As examples of things of which we are absolutely certain, although we might find it hard to justify our certainty: “We are sure beyond all hazard of a mistake, that our own self is not the only being existing; that there is an external world; that it is a system with parts and a whole, a universe carried on by laws; and that the future is affected by the past. We accept and hold with an unqualified assent, that the earth, considered as a phenomenon, is a globe; that all its regions see the sun by turns; that there are vast tracts on it of land and water; that there are really existing cities on definite sites, which go by the names of London, Paris, Florence, and Madrid. We are sure that Paris or London, unless swallowed up by an earthquake or burned to the ground, is to-day just what it was yesterday, when we left it. We laugh to scorn the idea that we had no parents, though we have no memory of our birth; that we shall never depart this life, though we can have no experience of the future; that we are able to live without food, though we have never tried; that a world of men did not live before our time, or that that world has had no history…”

    The rest of the work is taken up with showing the rational basis of these convictions, without which life would be impossible.

  • Mike Nace

    “I myself believe that the most epic spiritual battle of our time is not with Muslims or Protestants or political liberals, but rather with the deadening spirit of secular materialism, which cloaks itself in the guise of reason and enlightenment, and ultimately consumes all its children into a black pit of nothingness.”

    I cannot agree with this more. In a strange sense, even those who are obsessed with the occult are closer to salvation than those who have given themselves over to secularism. For even those who align with the dark side acknowledge God and the spiritual world. They are in the fight — albeit on the wrong side — but are at least operating as a “non-materialist” to some degree (though the occult is rooted in the banal and the material world much more so than Christianity, to be sure.)

    However, those who rail against religion and God are much more damaging to the fabric of society, in that they are deconstructing centuries of the proven viability of intertwining our belief in God and its consequences on both individuals and as a society. After all, God didn’t only reveal Himself to Abraham, but to all of Abraham’s people as well: “I will be your God, and you will be my people.” That is such a beautiful covenant — one that we Christians share in as adopted children of God — and one that is being systemically erased through secularism.

    • fredx2

      That is the strange problem with the New Atheists.They are just wasting our time. Ultimately, when they get knowledge of religion as a whole, (not the cartoon version they love to fight) they will either become believers or lapse into irrelevance. Theirs is not a fight to advance anything, theirs is a fight to destroy something. Note that they really do not propose anything in religion’s place. other than “science” which really does not address the same issues as religion (How shall we live?)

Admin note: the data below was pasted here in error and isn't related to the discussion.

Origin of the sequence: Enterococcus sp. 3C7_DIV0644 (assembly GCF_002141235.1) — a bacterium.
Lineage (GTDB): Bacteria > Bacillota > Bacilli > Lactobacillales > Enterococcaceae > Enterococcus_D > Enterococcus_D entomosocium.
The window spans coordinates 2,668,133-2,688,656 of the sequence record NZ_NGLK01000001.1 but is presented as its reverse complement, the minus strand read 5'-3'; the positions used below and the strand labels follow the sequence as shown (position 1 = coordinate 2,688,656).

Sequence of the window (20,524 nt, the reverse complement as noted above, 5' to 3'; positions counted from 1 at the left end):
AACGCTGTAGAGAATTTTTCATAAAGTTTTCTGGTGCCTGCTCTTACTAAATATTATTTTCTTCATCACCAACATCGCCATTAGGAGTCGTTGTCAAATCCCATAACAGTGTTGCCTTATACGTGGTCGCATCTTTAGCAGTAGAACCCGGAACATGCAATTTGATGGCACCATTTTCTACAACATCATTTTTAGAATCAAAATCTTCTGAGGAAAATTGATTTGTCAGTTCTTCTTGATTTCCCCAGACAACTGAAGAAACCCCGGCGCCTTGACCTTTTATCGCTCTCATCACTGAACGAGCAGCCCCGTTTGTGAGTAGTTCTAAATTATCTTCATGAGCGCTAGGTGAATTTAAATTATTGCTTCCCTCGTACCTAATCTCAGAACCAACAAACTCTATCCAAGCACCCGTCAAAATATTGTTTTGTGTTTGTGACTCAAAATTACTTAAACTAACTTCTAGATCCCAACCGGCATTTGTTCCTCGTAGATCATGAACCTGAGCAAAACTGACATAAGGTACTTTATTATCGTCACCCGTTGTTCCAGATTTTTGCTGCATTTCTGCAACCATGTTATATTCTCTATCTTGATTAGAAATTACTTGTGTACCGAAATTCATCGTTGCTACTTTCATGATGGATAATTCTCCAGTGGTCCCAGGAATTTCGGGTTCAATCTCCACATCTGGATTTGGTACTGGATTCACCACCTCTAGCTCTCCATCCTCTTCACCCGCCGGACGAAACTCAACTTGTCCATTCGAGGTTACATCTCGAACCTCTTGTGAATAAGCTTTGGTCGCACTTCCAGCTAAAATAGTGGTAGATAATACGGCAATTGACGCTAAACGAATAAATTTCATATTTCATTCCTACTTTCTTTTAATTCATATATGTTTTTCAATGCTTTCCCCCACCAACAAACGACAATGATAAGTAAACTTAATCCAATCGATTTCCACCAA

• fredx2

    “The disciples of secular materialism pride themselves on their capacity for critical examination and rational thought. In reality they are not so much extraordinary logical as extraordinarily limited, ”

    I have found this to be the case with many atheists. They have locked themselves into a world of thought that prides itself on certain limitations. You get the impression that many have locked themselves into a sort of “on-off” , “ones or zeroes” world of duality. They have a tendency to throw things into either one category or another. This causes them to exclude a lot of evidence that does not fit neatly into one of their categories.

    It’s like you were listening to music, but instead of hearing the music as a whole and feeling the emotion of the composer, all you heard was the structure of the music, and only noticed that it was a series of carefully arranged tones.

    Also, some seem to have retreated into this world of “logicalism” because they found the world hard to absorb without some sort of structure to guide them. So they strain everything through this filter and then only rely on what passes through. But of course a filter removes a lot of stuff as well.

  • Ford Oxaal

    Can someone please show me where I am smoking my own crack or else join me in putting an end to the irrationality of modern philosophy: Proof of the external world: (1) I am — I cannot deny consciousness. (2) I experience change — change exists. (3) A cause must include its effect, else part of the effect came from nothing — something cannot come from nothing. Therefore, if conscious state A caused different conscious state B as an effect, then B would be included in A and would not be experienced as change, but rather, *together* with A. Therefore something other than consciousness causes the experience of change. That something other than consciousness is called the “external world”.

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  • It amused me that atheists at their Beyond Belief seminar, they had a section, ‘If not God, then what?” And they all could not agree.
    In her presentation, Carolyn Porco showed these amazing pictures and suggested, if I remember correctly, there be festivals/celebrations around these.
    Yes it is amusing, sad really, that these very smart people, who want to do away with God, want to revert back to Saturnalia?
    “If you do stand for something (The One Thing Necessary), you will fall for anything”

    • tamsin

      these very smart people, who want to do away with God, want to revert back to … Saturnalia? Personally, I’m not feeling the love.

      I have not watched that Ted talk, but it sounds like such efforts as Dreyfus’ All Things Shining.

      • The Gods Return interesting.
        Mahalo @spridget:disqus
        With God’s grace, let’s keep up the good fight. It is worth every effort, it is indeed worth while.

    • josh

      I watched the talk, which is very good, and there is no mention of festivals celebrating Saturn. She only mentions in passing that she thought the achievement of landing a spacecraft on Titan was worthy of celebration.

      • Aloha @josh and sorry if my comments were confusing. The Ted Talk was highlighting the beauty of creation.
        Search the internet/videos for “Beyond Belief seminar, had a section, ‘If not God, then what?”
        What she says there celebrating.he carries to the Ted Talk in puzzlement that people are not celebrating.